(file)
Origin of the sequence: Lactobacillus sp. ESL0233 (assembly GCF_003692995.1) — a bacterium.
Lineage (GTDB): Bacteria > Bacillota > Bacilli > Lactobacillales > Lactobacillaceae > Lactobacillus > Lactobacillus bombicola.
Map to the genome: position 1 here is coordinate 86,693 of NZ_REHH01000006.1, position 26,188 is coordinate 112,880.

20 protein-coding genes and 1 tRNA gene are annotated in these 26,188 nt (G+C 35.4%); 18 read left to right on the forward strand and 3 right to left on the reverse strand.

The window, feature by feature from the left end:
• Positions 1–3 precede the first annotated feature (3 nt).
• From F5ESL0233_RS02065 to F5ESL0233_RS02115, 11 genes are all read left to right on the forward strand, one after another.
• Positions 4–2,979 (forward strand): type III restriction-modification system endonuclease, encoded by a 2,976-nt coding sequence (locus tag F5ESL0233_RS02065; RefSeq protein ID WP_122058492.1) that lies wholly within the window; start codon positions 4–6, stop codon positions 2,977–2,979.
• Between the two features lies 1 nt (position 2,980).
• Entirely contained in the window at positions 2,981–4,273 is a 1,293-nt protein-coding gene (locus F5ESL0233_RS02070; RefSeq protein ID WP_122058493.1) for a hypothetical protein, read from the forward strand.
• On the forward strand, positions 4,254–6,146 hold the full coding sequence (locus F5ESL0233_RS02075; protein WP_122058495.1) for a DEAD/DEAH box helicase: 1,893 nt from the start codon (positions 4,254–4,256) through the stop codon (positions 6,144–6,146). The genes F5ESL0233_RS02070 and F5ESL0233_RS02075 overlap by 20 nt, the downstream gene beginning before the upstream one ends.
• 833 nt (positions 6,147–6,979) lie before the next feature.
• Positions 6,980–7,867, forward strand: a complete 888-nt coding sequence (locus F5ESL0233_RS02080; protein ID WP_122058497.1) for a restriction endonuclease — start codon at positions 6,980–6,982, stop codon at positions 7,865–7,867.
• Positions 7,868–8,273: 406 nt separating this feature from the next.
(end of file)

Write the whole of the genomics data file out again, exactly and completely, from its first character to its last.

Origin of the sequence: Lactobacillus sp. ESL0233 (assembly GCF_003692995.1) — a bacterium.
Lineage (GTDB): Bacteria > Bacillota > Bacilli > Lactobacillales > Lactobacillaceae > Lactobacillus > Lactobacillus bombicola.
Map to the genome: position 1 here is coordinate 86,693 of NZ_REHH01000006.1, position 26,188 is coordinate 112,880.

20 protein-coding genes and 1 tRNA gene are annotated in these 26,188 nt (G+C 35.4%); 18 read left to right on the forward strand and 3 right to left on the reverse strand.

The window, feature by feature from the left end:
• Positions 1–3 precede the first annotated feature (3 nt).
• From F5ESL0233_RS02065 to F5ESL0233_RS02115, 11 genes are all read left to right on the forward strand, one after another.
• Positions 4–2,979 (forward strand): type III restriction-modification system endonuclease, encoded by a 2,976-nt coding sequence (locus tag F5ESL0233_RS02065; RefSeq protein ID WP_122058492.1) that lies wholly within the window; start codon positions 4–6, stop codon positions 2,977–2,979.
• Between the two features lies 1 nt (position 2,980).
• Entirely contained in the window at positions 2,981–4,273 is a 1,293-nt protein-coding gene (locus F5ESL0233_RS02070; RefSeq protein ID WP_122058493.1) for a hypothetical protein, read from the forward strand.
• On the forward strand, positions 4,254–6,146 hold the full coding sequence (locus F5ESL0233_RS02075; protein WP_122058495.1) for a DEAD/DEAH box helicase: 1,893 nt from the start codon (positions 4,254–4,256) through the stop codon (positions 6,144–6,146). The genes F5ESL0233_RS02070 and F5ESL0233_RS02075 overlap by 20 nt, the downstream gene beginning before the upstream one ends.
• 833 nt (positions 6,147–6,979) lie before the next feature.
• Positions 6,980–7,867, forward strand: a complete 888-nt coding sequence (locus F5ESL0233_RS02080; protein ID WP_122058497.1) for a restriction endonuclease — start codon at positions 6,980–6,982, stop codon at positions 7,865–7,867.
• Positions 7,868–8,273: 406 nt separating this feature from the next.